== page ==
Monday, January 02, 2006

In Times of War

No, not the Iraq war. The war against time:
Can the Army Corps of Engineers restore the levees to at least pre-Katrina strength in the five months before the next hurricane season kicks in?


"If the corps will recognize this as a wartime situation and act accordingly, they can sheet-pile the entrances to those canals and get big diesel-powered pumps up on platforms to pump rainfall that collects in the canals right out into the lake," said Robert Bea, a professor of engineering at the University of California's Berkeley campus. Bea is a leader of the National Science Foundation investigation of the levee failures that led to catastrophic flooding after Hurricane Katrina.

"It won't be pretty or permanent, but it will work," Bea said, "and it can be done by June 1."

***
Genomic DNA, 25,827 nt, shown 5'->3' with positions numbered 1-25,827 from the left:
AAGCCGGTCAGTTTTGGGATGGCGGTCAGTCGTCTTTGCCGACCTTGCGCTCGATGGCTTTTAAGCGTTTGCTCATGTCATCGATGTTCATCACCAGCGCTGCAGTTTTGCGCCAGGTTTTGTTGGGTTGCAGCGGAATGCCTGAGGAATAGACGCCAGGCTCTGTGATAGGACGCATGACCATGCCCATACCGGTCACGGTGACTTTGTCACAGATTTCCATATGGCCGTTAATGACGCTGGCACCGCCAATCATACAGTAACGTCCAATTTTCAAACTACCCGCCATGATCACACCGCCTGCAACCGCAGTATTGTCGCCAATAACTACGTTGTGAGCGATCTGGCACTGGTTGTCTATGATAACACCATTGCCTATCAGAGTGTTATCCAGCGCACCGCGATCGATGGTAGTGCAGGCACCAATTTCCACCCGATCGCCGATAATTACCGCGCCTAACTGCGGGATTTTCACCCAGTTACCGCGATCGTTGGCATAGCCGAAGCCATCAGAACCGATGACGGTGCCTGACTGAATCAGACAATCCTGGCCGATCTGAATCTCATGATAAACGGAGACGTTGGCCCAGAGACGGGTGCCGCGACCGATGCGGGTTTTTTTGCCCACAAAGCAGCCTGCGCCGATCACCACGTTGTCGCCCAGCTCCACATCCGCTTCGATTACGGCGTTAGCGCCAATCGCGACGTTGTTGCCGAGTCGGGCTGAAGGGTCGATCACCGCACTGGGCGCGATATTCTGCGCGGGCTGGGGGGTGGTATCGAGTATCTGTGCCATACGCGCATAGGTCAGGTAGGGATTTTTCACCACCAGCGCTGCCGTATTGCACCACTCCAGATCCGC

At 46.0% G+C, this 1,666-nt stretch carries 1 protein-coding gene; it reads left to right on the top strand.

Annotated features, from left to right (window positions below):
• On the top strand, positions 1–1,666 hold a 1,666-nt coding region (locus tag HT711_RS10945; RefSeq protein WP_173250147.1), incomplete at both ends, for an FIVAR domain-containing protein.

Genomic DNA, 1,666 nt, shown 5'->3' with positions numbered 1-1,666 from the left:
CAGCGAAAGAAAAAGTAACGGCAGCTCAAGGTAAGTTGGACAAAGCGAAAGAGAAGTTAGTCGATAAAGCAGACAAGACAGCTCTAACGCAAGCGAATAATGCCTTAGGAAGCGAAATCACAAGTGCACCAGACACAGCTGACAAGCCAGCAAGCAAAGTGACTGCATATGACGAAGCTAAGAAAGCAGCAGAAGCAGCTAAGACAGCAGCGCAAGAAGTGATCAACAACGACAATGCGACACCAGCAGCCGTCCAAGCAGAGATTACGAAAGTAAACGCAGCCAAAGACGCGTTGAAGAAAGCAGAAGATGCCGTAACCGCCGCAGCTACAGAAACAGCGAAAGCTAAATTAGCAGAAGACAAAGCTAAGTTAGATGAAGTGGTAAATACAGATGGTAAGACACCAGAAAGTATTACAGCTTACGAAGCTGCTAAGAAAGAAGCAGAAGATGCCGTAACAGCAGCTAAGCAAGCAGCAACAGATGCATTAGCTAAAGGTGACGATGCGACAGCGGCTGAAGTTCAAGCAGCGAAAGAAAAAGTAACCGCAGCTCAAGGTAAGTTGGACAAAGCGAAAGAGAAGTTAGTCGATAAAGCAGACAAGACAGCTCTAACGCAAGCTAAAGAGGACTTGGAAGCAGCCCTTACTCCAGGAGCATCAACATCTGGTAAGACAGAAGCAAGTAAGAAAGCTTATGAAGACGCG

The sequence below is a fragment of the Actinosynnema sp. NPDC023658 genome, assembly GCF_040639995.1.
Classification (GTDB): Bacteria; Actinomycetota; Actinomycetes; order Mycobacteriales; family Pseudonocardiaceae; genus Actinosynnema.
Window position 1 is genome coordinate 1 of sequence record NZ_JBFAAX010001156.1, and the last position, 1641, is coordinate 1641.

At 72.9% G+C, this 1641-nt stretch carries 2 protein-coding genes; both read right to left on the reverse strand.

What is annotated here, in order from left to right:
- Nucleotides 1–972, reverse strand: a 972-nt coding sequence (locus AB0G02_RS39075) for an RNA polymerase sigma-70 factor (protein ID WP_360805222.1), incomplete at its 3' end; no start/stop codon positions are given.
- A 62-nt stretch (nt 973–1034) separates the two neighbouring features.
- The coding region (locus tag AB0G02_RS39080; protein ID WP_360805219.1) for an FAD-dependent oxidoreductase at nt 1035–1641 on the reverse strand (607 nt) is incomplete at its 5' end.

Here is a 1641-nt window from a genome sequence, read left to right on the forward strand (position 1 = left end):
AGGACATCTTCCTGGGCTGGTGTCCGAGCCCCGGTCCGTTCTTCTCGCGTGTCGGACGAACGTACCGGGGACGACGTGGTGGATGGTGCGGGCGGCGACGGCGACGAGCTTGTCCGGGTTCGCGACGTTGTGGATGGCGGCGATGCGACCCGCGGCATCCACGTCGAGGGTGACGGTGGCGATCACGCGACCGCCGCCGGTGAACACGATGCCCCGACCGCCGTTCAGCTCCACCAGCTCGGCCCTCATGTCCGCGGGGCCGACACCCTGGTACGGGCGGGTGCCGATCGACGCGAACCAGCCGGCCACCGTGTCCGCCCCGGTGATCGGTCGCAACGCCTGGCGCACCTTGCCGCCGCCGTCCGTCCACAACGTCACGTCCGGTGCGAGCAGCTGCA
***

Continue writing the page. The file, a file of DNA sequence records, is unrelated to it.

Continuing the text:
To the people living inside a decimated levee system, this *is* a wartime situation. Come next hurricane season, life and property will once again be at risk, even if the levees are restored to pre-Katrina status.

Why isn't this like a "wartime situation" for the Army Corps? It is "us versus the hurricanes", right? Or is it "the U.S. versus us"? I ask because the first shot was fired when the Army Corps didn't build the levees correctly in the first place. And, now independent engineers are saying the Army Corps isn't doing everything it can to repair the levees by next hurricane season.

Jeez, we at least deserved a warning shot.


Howard said...

If the army corp of engineers can't do it, get the sea-bees..

Mark said...

Hell, where are they going to find diesal -driven pumps of any water transport mechanism that are going to keep up with the city pumps? That's a pipe dream. A very wet storm with moderate wind and surge would still do extensive damage. Hell, and I"m a (relative) optimist (or a fool) who's trying to get back home. But they've got to do better than that.